Neil LaBute Interview: “Death at a Funeral”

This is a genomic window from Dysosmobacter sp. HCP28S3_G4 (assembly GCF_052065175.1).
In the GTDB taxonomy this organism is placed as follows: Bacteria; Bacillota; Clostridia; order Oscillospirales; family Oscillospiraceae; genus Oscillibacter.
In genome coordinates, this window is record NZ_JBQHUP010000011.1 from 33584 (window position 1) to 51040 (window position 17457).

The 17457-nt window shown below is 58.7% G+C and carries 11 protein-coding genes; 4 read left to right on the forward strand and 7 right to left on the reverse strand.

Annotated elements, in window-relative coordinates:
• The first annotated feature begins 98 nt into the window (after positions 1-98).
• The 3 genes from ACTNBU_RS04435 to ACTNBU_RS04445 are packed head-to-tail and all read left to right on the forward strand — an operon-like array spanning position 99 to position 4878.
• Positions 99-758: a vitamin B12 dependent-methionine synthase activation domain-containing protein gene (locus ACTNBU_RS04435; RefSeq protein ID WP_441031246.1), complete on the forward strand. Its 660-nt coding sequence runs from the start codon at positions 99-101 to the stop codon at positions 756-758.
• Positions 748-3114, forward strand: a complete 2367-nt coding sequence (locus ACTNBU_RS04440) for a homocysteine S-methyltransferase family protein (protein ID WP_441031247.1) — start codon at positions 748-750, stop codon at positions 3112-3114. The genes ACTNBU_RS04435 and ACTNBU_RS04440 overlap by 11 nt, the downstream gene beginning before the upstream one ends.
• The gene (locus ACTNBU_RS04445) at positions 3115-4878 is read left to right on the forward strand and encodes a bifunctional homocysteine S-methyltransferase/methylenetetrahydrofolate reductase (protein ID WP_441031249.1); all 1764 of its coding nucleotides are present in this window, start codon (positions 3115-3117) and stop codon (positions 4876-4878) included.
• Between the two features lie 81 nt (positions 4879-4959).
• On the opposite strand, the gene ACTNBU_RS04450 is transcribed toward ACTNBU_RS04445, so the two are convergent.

In early films like In the Company of Men and Your Friends and Neighbors, writer-director Neil LaBute made it something of his stock in trade to examine dysfunctional relationships and uncomfortably intimate cruelties with vicious humor and a Mamet-like flair for acerbic, acid-tongued dialogue. Even later films such as Nurse Betty and The Shape of Things highlighted LaBute’s ongoing fascination with all the grotty stuff of human interaction–deceit, betrayals, hurtful candor, and hidden perversities–making for dramatic conflict poised somewhere between Greek tragedy and the visceral, skin-prickling plays of Harold Pinter. In addition to his filmography, LaBute is also an accomplished playwright and theater director whose first Broadway production, reasons to be pretty, was nominated for several Tony Awards last year. On stage and screen, LaBute’s knack for getting under the skin of an audience (he disaffiliated from the Church of Jesus Christ of Latter-Day Saints when Bash, his caustic series of confessional short plays, caused a furor) has repeatedly opened him to the charge of misanthropy, but he brushes off such critical tarring as so much bluster, preferring to emphasize his range of interests. Possession was a lyrical adaptation of A.S. Byatt’s novel, and the more recent Lakeview Terrace a thriller about an interracial couple menaced by an ill-willed neighbor, played by Samuel L. Jackson. For his latest feature film, LaBute has taken another sharp turn, this time into broad humor, teaming up with comedian-producer Chris Rock for an American remake of Death at a Funeral with a largely African-American cast, including Martin Lawrence, Tracy Morgan, Zoe Saldana, and Danny Glover. Most of the action mirrors the set-up in Frank Oz’s ultra-eccentric British film, as the church service for a deceased patriarch is thrown into turmoil by petty jealousies and long-held resentments, mortuary mishaps, buffoonish antics, and accidentally imbibed hallucinogens. Peter Dinklage even reprises his role (toughened up a bit) as a mourner with a libidinous link to the family’s departed daddy.